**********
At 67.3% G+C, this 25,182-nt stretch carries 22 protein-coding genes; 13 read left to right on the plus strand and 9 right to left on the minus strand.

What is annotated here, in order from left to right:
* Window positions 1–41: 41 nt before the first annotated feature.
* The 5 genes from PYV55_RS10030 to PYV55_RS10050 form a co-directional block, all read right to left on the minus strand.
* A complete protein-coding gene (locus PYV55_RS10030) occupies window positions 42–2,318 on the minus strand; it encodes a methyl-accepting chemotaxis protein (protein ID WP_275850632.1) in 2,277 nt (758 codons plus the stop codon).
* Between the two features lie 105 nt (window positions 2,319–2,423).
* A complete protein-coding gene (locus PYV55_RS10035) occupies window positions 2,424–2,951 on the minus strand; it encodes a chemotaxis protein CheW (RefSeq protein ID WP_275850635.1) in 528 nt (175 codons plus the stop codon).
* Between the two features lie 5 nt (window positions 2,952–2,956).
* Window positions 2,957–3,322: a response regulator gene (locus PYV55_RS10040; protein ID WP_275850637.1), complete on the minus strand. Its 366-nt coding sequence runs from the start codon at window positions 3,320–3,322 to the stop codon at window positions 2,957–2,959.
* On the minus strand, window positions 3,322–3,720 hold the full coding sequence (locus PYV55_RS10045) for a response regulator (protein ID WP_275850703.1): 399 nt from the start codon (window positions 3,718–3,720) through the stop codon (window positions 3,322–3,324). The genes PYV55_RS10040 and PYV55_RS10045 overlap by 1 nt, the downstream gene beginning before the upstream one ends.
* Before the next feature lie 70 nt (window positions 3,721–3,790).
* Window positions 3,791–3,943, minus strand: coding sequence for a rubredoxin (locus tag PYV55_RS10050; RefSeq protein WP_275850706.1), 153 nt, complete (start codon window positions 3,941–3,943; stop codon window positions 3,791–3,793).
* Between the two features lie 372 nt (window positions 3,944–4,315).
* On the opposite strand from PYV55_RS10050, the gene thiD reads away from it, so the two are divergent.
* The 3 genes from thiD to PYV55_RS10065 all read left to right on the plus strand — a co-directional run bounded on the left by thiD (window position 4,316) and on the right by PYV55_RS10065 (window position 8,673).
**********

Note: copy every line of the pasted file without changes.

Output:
At 67.3% G+C, this 25,182-nt stretch carries 22 protein-coding genes; 13 read left to right on the plus strand and 9 right to left on the minus strand.

What is annotated here, in order from left to right:
* Window positions 1–41: 41 nt before the first annotated feature.
* The 5 genes from PYV55_RS10030 to PYV55_RS10050 form a co-directional block, all read right to left on the minus strand.
* A complete protein-coding gene (locus PYV55_RS10030) occupies window positions 42–2,318 on the minus strand; it encodes a methyl-accepting chemotaxis protein (protein ID WP_275850632.1) in 2,277 nt (758 codons plus the stop codon).
* Between the two features lie 105 nt (window positions 2,319–2,423).
* A complete protein-coding gene (locus PYV55_RS10035) occupies window positions 2,424–2,951 on the minus strand; it encodes a chemotaxis protein CheW (RefSeq protein ID WP_275850635.1) in 528 nt (175 codons plus the stop codon).
* Between the two features lie 5 nt (window positions 2,952–2,956).
* Window positions 2,957–3,322: a response regulator gene (locus PYV55_RS10040; protein ID WP_275850637.1), complete on the minus strand. Its 366-nt coding sequence runs from the start codon at window positions 3,320–3,322 to the stop codon at window positions 2,957–2,959.
* On the minus strand, window positions 3,322–3,720 hold the full coding sequence (locus PYV55_RS10045) for a response regulator (protein ID WP_275850703.1): 399 nt from the start codon (window positions 3,718–3,720) through the stop codon (window positions 3,322–3,324). The genes PYV55_RS10040 and PYV55_RS10045 overlap by 1 nt, the downstream gene beginning before the upstream one ends.
* Before the next feature lie 70 nt (window positions 3,721–3,790).
* Window positions 3,791–3,943, minus strand: coding sequence for a rubredoxin (locus tag PYV55_RS10050; RefSeq protein WP_275850706.1), 153 nt, complete (start codon window positions 3,941–3,943; stop codon window positions 3,791–3,793).
* Between the two features lie 372 nt (window positions 3,944–4,315).
* On the opposite strand from PYV55_RS10050, the gene thiD reads away from it, so the two are divergent.
* The 3 genes from thiD to PYV55_RS10065 all read left to right on the plus strand — a co-directional run bounded on the left by thiD (window position 4,316) and on the right by PYV55_RS10065 (window position 8,673).